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Can you dance? What must all teachers be able to do?

Posted by on in Education Leadership
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I'm not a good dancer. 

I'm not sure why really, I guess I'm just self-conscious about the way I look when I  dance. I shouldn't be this way because I believe in a growth mindset.  I shouldn't worry about making mistakes or worry about the way I look. That was the subject of a previous blog post.  OK, I promise to work on this. 

But, you know who CAN dance? Every actor and actress ever… 

I have certain peculiar niche interests.  Just ask my wife (@dmgately) who tolerates these unique fascinations but loves me anyway… One of my niche interests --  the fact that all performers are great dancers also. 

I heard an interview with Christopher Walken where he said that when he was young he took dance lessons because to be successful in the acting business, you have to be able to dance.  And you’ve seen Walken dance in many of his films and on TV also. He’s an amazing dancer.

Consider Tom Cruise in Risky Business, John Belushi and Dan Aykroyd in the Blues Brothers, Matthew Broderick in Ferris Bueller's Day Off.. they  were all great dancers… 

Al Pacino, Wesley Snipes, Robert De Niro, Hugh Grant, Meryl Streep,  Reese Witherspoon… they are all good dancers. And when you see them in a  movie and they dance, they elevate the movie and make it so much better than it would have been without the dancing. 

One of my favorite Saturday Night Live skits is What's up with That.  It's a hysterical skit but my favorite part is that, in the background, whenever the music comes on,  you see Jason Sudeikis in a hysterical 1970’s style red running suit, dancing. He's brilliant. He does the running man,the Roger Rabbit, the Cabbage Patch, the dice roll, and several other really cool dance moves. 

I watched a movie recently in which Christian Bale danced.  He was amazing. 

I'm telling you, every comedian, actor and actress can dance... 

This got me to thinking, what is it that every teacher has to be able to do, to paraphrase Christopher Walken, “If they're going to be successful in this business.” 

It’s my belief that success as a teacher is a result of a complex calculus of skills and temperaments. I have known teachers who were not in the deep end of the pool as far as their content knowledge, but they were creative and strategic in their pedagogy; their classrooms were engaging and fun.  I’ve known teachers who didn't have the most electric personalities, yet possessed amazing content knowledge and intelligence, such that students hung on their every words and loved being in their classes.   Conversely, I have seen teachers overcome content knowledge deficits with electric personalities. 

I believe that it is CARING.  There is a well known aphorism about teaching, "Students will not care how much you know unless they know how much you care."   For teachers the most important characteristic they must possess is caring.   In the same way that an actor can steal a scene or make a film memorable by dancing, a teacher lights up a classroom and gets into the heart of a young person by showing their sincere concern for their students.  I've seen teachers who  knew everything there was to know about their subjects struggle because they didn't care enough about kids; teachers who had all the personality in the world, their colleagues loved them, they were fun to hang out with, but they struggled because they didn't really love kids all that much.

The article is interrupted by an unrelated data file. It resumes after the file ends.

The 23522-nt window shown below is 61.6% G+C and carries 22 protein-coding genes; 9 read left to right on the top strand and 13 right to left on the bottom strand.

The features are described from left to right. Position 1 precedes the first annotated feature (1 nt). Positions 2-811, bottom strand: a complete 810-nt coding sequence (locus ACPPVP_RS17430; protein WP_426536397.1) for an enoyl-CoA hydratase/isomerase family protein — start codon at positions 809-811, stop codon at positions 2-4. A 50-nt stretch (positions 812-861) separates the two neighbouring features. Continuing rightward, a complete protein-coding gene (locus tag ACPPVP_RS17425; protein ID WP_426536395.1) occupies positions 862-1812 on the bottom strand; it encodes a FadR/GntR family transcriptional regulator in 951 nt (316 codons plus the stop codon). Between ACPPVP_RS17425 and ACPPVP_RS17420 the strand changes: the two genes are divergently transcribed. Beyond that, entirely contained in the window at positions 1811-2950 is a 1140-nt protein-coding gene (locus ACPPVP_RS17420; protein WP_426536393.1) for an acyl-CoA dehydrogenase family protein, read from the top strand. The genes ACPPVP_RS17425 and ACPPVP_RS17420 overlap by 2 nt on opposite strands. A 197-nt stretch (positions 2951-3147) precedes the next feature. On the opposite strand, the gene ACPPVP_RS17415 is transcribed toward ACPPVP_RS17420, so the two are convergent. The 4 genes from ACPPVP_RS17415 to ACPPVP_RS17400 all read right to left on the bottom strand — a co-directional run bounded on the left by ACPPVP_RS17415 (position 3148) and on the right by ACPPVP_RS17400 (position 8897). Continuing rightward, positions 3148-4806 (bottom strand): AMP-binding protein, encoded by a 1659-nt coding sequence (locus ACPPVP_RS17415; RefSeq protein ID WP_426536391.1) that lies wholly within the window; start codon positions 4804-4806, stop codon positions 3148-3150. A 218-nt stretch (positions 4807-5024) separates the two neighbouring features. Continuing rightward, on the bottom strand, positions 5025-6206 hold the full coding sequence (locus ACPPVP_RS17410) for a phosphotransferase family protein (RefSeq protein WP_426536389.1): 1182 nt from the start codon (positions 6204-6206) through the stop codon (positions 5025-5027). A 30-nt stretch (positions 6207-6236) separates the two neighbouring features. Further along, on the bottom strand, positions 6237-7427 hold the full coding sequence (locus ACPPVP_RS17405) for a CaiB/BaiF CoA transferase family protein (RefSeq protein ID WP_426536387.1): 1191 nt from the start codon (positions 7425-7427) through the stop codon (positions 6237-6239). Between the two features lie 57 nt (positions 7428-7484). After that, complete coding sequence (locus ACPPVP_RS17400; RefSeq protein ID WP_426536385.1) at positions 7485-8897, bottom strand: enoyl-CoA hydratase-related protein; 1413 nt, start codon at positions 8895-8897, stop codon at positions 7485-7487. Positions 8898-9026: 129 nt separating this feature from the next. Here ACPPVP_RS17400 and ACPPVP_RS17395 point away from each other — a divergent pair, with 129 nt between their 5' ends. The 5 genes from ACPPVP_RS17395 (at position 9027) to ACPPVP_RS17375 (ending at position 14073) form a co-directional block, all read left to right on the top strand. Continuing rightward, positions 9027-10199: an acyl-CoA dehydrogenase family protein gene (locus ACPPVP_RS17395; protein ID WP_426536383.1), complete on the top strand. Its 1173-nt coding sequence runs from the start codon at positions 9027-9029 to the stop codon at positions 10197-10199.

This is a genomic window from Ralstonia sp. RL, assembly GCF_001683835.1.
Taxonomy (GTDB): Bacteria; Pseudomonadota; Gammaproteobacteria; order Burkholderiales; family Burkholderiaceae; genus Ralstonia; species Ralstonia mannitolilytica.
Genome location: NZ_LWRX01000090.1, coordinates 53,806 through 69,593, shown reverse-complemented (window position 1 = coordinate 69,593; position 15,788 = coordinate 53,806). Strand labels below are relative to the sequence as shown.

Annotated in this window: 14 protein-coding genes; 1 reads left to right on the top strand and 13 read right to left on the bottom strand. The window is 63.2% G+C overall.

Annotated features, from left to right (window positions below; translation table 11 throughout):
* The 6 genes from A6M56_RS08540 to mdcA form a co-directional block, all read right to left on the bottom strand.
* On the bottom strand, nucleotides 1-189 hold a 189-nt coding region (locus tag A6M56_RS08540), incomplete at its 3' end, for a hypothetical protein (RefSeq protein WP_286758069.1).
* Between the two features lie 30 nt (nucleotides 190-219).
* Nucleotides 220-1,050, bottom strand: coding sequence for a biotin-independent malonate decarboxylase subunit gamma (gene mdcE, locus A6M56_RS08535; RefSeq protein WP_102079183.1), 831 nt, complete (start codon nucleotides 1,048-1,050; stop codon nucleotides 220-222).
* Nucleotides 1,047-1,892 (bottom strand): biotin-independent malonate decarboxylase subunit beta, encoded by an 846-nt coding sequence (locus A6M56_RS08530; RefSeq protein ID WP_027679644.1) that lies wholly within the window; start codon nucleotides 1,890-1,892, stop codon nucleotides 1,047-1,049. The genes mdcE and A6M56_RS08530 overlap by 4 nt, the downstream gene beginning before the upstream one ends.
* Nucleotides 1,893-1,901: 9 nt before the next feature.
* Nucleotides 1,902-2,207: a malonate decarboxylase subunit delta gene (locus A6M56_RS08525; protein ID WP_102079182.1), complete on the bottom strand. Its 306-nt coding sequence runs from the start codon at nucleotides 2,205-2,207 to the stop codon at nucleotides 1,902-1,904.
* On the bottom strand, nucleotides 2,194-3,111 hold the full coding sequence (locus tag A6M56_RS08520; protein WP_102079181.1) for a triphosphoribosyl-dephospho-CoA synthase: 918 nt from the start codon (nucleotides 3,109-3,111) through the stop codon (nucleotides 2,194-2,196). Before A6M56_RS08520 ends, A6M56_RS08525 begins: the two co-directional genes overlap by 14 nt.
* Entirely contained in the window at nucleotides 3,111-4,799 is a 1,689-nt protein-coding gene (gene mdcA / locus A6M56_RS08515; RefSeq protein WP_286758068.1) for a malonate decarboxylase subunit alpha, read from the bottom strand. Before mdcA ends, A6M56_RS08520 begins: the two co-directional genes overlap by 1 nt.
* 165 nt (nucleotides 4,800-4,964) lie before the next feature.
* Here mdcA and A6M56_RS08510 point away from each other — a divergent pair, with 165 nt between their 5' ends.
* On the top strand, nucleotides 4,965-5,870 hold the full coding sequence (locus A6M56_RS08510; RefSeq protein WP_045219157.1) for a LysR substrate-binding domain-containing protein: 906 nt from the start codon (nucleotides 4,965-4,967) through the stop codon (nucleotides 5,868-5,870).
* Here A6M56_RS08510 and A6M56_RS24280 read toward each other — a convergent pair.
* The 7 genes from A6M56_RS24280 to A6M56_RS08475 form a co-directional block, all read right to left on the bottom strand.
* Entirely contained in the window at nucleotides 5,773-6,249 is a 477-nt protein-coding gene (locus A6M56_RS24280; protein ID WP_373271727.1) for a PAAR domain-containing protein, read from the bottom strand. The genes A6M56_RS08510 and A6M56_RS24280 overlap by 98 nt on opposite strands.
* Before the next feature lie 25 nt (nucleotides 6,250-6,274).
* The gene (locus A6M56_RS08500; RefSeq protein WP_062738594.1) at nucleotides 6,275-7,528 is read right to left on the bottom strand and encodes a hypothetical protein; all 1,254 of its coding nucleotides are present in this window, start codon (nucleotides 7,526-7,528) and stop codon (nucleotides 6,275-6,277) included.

There are many ways to be an amazing teacher, but you cannot be even minimally effective if you don't first care deeply about your students. 

I could be wrong but I’m pretty sure I’m not.  I’d love to hear your opinion.  What do you think is the MOST important characteristic of an effective in teacher?


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Donald Gately Ed.D. is the principal at Jericho Middle School on Long Island. J.M.S. is a high performing middle school that has a comprehensive school-wide program to develop social emotional literacy; the school was named a New York State/National School to Watch in 2009, 2012 and 2015. Don was a middle school principal in Plainview-Old Bethpage, the assistant principal at Memorial Junior High School in Valley Stream and a teacher of English Language Arts in the New York City public schools. He is the former p resident of the Nassau County Middle Level Principals Association and active in a number of organizations that leverage support for innovative middle school practice. Don is a middle level leader with a singular passion and commitment to the intellectual and social/emotional development of adolescent learners. He was a BAMMY Award nominee for Middle School Principal of the Year in 2014 and 2015. He was named New York State Principal of the Year in 2016.  Along with his wife Danielle (@dmgately) and an incredible PLN of committed Long Island educators Don cofounded EdCamp Long Island (@EdCampLI) in 2014.

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Guest Friday, 22 February 2019